The article goes on to say that the safest way to use essential oils is diluted with a carrier oil and applied topically. (More on that below!) Essential oils should never be ingested.

Essential Oils for Aches and Pains

My friend, Melissa, is a massage therapist. She told me that she adds a couple drops of essential oils to her massage creams and oils. She likes to use rosehip because it has anti-inflammatory properties and can help with aches and pains. A 2019 study suggested that rosehip oil can assist wound healing.

Melissa also recommends peppermint and eucalyptus essential oils to reduce soreness. Peppermint apparently can help multiple ailments. One study showed that peppermint can also help treat irritable bowel syndrome. A different one concluded that the herb may have a lowering effect on heart rate and blood pressure when it comes to exercise performance.

Personal Care Products and Essential Oils

Many natural skincare brands incorporate essential oils into their products. Rose essential oil can be good for moisturizing dry and sensitive skin because it has emollient and anti-inflammatory properties. Even the team at Lume appreciates rose essential oil. It is in our Jasmine Rose Deodorant along with other naturally-derived elements.

While we're on the subject of rose essential oil, a medical journal article reviewed five studies done on rose oil. The authors concluded that the essential oil had a positive effect on anxiety, pain management, relaxation, and depression. But here's the caveat: the authors concluded that larger studies need to be done because the ones they reviewed were small.

Like rose, jasmine has a beautiful smell, making it an ideal deodorant scent. I was previously unaware that that jasmine may do more than just smell good. A 2010 study suggested that jasmine essential oil has mood-booting benefits when used in aromatherapy.

Lavender Takes the Essential Oil Cake

Lavender Sage Deodorant by Lume is my favorite personal care product, and it is scented with pure essential oils.

I'm not the only one who loves lavender. It is one of the most popular essential oils. It's found in all kinds of products because it promotes a sense of calm. It turns out that studies have shown there are some lavender essential oil benefits, including treating anxiety, hair loss, fungal infections and wounds.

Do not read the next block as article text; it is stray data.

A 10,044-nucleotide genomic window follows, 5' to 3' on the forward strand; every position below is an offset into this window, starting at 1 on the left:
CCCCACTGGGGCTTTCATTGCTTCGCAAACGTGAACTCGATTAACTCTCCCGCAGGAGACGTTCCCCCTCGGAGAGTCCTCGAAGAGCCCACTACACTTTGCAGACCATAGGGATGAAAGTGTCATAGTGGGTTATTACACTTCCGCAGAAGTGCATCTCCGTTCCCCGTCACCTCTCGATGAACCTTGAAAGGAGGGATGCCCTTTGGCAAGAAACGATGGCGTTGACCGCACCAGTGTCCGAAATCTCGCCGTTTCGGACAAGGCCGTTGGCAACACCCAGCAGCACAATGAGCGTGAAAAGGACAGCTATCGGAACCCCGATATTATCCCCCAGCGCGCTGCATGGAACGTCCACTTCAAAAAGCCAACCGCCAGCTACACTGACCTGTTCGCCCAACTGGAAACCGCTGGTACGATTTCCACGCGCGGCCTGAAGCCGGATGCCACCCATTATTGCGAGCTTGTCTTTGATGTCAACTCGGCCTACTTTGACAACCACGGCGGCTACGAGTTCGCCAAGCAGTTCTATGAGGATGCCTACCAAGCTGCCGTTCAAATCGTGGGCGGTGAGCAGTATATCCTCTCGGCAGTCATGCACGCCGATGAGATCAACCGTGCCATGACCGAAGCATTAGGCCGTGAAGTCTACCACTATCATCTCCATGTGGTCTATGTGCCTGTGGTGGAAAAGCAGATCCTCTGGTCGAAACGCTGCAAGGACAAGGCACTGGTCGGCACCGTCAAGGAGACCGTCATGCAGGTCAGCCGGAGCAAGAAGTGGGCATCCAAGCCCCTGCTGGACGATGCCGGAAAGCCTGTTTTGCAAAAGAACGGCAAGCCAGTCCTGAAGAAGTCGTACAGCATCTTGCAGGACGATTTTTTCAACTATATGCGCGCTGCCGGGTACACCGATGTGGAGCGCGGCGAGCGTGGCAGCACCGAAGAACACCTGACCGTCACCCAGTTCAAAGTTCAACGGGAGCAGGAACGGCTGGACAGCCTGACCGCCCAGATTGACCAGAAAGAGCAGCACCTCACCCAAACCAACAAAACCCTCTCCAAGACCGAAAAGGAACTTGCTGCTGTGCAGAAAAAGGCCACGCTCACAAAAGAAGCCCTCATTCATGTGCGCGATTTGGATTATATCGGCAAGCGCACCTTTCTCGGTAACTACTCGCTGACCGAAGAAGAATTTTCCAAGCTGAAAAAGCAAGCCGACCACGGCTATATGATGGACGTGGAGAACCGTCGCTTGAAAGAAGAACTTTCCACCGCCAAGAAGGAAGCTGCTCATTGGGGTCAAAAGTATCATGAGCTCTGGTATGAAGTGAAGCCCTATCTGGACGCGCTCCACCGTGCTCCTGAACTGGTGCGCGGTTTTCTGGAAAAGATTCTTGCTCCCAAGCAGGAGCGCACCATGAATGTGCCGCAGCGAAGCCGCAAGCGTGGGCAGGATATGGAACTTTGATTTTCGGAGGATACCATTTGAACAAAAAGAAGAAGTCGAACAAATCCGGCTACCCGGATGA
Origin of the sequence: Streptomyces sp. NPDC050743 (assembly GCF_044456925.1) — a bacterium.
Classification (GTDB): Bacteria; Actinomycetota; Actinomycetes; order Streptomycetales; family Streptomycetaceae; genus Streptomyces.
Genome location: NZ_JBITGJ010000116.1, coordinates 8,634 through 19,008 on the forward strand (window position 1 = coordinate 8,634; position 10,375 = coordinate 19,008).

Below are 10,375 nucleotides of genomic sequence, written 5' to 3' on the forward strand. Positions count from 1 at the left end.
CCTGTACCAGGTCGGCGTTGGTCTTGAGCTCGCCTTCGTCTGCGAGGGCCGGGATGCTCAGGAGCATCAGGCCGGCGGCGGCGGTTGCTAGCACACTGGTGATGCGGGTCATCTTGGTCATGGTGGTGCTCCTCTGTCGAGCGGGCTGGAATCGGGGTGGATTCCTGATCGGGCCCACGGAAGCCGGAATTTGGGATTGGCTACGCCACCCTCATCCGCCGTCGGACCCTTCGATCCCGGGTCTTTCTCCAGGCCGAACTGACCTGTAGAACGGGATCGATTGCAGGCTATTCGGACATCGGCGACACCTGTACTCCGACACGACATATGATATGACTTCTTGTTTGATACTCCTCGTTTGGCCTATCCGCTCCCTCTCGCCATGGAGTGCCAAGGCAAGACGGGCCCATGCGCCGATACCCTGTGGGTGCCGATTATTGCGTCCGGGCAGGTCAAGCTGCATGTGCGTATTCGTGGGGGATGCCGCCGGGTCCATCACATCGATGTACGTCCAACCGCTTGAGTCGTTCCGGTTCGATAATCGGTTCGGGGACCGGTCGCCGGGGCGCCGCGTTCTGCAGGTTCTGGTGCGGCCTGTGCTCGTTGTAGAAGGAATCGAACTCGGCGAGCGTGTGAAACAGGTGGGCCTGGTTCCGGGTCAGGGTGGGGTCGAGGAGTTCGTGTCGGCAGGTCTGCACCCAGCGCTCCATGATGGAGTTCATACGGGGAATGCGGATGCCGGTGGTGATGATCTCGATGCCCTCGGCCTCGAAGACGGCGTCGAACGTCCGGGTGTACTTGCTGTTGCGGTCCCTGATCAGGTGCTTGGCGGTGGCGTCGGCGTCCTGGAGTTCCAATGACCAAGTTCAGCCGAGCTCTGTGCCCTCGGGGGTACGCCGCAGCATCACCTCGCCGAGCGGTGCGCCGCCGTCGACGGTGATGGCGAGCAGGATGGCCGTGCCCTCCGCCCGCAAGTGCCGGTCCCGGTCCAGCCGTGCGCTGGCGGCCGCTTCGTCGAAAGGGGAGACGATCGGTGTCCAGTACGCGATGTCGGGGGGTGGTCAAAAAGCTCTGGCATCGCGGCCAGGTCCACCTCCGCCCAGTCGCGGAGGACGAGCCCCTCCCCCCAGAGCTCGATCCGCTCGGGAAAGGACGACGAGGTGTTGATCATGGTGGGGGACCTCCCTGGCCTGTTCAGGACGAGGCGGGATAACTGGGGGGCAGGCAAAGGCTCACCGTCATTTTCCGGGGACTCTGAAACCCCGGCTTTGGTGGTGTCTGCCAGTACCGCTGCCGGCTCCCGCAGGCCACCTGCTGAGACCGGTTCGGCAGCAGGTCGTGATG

Sage is another promising essential oil. Studies showed that clary sage essential oil may help treat high blood pressure and might reduce anxiety. The herb also has anti-inflammatory, anti-fungal, and anti-bacterial properties, which makes perfect sense for products that fight body odor.

A word of caution: I did come across some information about using lavender and tea tree oils topically on prepubescent children. Some medical professionals warn against using lavender and tea tree oils on kids because they can disrupt hormones.

Use Pure Essential Oils with Care

While essential oils are sometimes touted as cure-alls, medical studies on them are fairly limited, and essential oils are not regulated by the U.S. Food and Drug Administration. According to my research, full-strength essential oils should never be applied to the skin. It's important to dilute an essential oil with a carrier oil, such as olive oil, coconut oil, or almond oil. Undiluted essential oils can cause skin irritation or other side effects.

Also, because essential oils are unregulated, it is important to look for a reputable brand. Be assured that Lume works with Berje, a highly regarded distributor of essential oils and aromatics, for our fragrances. We also have an Unscented deodorant if you wish to smell like nothing at all.

Lume's scented whole body deodorants and natural soaps smell really pleasant to me because they feature essential oils and other naturally-derived botanicals in their subtle scent profiles, and never include any artificial fragrances. 

Take your hygiene game up a whole new level with Lume, and your nose will thank you.

Disclaimer: Of course, like with most medicinal products, certain essential oils can have side effects. It's always good to check with your doctor before trying out a new health remedy.

Stephanie Blanchard